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The Link Between Viruses and Neurodegenerative Diseases

Certain viruses can increase the chances of developing neurodegenerative diseases (NDDs).

New research has found evidence that viruses may increase susceptibility to diseases like Alzheimer’s, multiple sclerosis, Parkinson’s disease, generalized and vascular dementia, and amyotrophic lateral sclerosis (ALS).1 

Neurodegenerative disease risk

Researchers searched a massive repository of health information scouring for data with reports of over 300 000 patients with current NDDs who were previously hospitalized due to a viral infection.2

The researchers found over 45 significant associations between viral infections and NDDs.2 

Neurodegenerative diseases were linked to viruses such as viral encephalitis, influenza, and pneumonia; individuals previously infected by viral encephalitis were more likely to be diagnosed with Alzheimer’s.2

Influenza was the most prevalent viral infection, with significant results in five of the six NDDs studied.2

The virus with the most significant risk for neurodegenerative diseases was viral encephalitis and Alzheimer’s, while the association of dementia and influenza had moderate risk.2 

Viruses and the neurodegenerative disease relationship 

The relationship between viral infections and NDDs is likely due to the viruses triggering the immune system and preferentially attacking the nervous system.

Once the viral proteins are in the central nervous system (CNS), significant inflammation in the brain and its communication and protective tissues occurs. 

SARS-CoV-2 is one of three viruses that disrupt protein quality like protein accumulation and misfolding and progressively damage brain structure, function, and cognition 4,5 

The inflammation also creates damage that can cause cell death or affect cell communication throughout the brain and nervous system.3,4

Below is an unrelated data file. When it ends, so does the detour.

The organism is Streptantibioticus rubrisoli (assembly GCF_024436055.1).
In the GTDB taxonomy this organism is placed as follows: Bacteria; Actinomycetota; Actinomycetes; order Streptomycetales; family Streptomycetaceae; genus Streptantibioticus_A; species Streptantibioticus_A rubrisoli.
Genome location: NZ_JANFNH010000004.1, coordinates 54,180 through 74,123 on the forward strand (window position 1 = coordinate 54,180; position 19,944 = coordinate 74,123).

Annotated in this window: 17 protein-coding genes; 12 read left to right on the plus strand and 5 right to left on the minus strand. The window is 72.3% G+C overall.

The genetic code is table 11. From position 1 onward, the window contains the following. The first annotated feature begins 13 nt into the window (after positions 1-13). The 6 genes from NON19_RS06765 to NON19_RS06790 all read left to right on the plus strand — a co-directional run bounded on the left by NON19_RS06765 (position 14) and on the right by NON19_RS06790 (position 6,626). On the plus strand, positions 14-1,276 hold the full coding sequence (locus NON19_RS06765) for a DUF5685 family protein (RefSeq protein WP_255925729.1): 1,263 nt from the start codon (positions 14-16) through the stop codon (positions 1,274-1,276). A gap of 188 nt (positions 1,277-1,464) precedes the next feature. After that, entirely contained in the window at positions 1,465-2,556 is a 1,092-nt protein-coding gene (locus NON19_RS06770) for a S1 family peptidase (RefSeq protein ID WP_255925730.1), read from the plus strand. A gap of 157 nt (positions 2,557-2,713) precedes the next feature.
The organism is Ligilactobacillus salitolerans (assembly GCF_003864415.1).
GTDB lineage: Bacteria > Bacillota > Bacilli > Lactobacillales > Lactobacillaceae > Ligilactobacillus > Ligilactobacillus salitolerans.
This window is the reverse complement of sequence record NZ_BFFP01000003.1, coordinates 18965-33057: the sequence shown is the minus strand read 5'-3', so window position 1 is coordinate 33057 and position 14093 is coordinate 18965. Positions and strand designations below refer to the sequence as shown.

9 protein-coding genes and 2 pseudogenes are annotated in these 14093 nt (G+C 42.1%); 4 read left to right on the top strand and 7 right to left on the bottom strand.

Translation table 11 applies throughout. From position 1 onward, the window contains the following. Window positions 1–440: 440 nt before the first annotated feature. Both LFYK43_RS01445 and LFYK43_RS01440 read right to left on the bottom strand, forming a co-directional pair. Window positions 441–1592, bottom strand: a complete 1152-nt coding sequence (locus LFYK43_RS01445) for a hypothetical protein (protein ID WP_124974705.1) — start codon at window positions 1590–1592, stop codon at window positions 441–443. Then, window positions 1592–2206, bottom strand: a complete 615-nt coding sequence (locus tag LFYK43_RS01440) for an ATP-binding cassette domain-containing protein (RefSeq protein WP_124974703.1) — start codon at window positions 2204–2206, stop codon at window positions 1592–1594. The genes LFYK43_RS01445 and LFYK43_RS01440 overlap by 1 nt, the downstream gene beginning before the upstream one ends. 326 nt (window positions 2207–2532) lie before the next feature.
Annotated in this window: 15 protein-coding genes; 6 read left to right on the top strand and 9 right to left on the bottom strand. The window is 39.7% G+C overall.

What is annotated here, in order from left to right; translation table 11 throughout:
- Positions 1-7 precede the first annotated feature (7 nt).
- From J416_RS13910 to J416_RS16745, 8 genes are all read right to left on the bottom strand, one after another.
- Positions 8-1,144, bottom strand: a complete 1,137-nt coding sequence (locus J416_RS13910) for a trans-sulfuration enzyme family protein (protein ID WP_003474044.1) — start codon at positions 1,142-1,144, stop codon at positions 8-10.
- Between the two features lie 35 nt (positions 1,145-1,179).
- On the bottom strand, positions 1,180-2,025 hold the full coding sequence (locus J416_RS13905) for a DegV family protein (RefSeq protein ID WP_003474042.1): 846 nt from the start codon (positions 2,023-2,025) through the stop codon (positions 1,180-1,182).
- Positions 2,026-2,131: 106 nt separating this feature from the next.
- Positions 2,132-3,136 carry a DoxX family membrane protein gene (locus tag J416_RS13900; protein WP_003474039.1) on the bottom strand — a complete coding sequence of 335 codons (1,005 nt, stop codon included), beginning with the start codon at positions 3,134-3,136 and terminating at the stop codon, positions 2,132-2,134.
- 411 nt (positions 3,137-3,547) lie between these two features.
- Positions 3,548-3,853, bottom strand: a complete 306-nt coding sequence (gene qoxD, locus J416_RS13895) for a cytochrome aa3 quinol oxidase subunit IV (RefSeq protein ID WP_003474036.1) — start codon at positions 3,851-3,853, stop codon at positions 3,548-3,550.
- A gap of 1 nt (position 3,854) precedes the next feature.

Generally, these effects are short-lived, but some viral infections can become chronic and impair the brain and CNS.    

Neurodegenerative disease prevention 

Studies suggest that monitoring risk factors and taking antiviral drugs may be one of the most viable options to prevent the risk of neurodegenerative diseases.2

Scientists have identified vaccination as one of the best preventative methods for developing NDDs due to viral infections.

Vaccines are currently available for several of the viruses, which can reduce the viral spread and the number of viral particles upon infection or prevent initial transmission.

Despite the positive association between viral infections and neurodegenerative diseases, scientists have yet to determine if viral infections affect disease prognosis and if early age exposure to viruses correlates to NDD development.

Thankfully, the evidence does exist that vaccinations help prevent serious complications and hospitalizations so be sure to stay up-to-date with your vaccines.

References 

  1. Could a viral illness increase chances of developing alzheimer’s or other neurodegenerative disease? National Institute on Aging. https://www.nia.nih.gov/news/could-viral-illness-increase-chances-developing-alzheimers-or-other-neurodegenerative-disease. Published January 19, 2023. 
  2. Levine K, Leonard H L, Blauwendraat C, Iwaki H, Johnson N, Bandres-Ciga S, Koroshetz W, Ferrucci L, Faghri F, Singleton AB & Nalls MA. (2022). Virus exposure and neurodegenerative disease risk across national biobanks. BMJ. https://doi.org/10.1101/2022.07.08.22277373 
  3. Sousa IP & Ramos Goncalves Vieira TC. (2023). Enterovirus infection and its relationship with neurodegenerative diseases. Mem Inst Oswaldo Cruz, 118. https://doi.org/10.1590/0074-02760220252 
  4. Röme C. (2021). Viruses and endogenous retroviruses as roots for neuroinflammation and neurodegenerative diseases. Frontiers in Neuroscience, 15. https://doi.org/10.3389/fnins.2021.648629 
  5. Leblanc P, Vorberg IM (2022) Viruses in neurodegenerative diseases: More than just suspects in crimes. PLoS Pathog 18(8): e1010670. https://doi.org/10.1371/journal.ppat.1010670 
Marianne Polvorosa
Marianne Polvorosa
As a curious child, I always had a desire to learn about the world around me, which eventually led me to the world of science. Currently, I am a 4th-year Biology major at Toronto Metropolitan University as a candidate for a Bachelor of Science. With my major, I have found that my interests lay in research for molecular biology and it has a large impact on the medical industry. This has then led to me this role at Medical News Bulletin, as I desired to be able to communicate my knowledge with the rest of the world.
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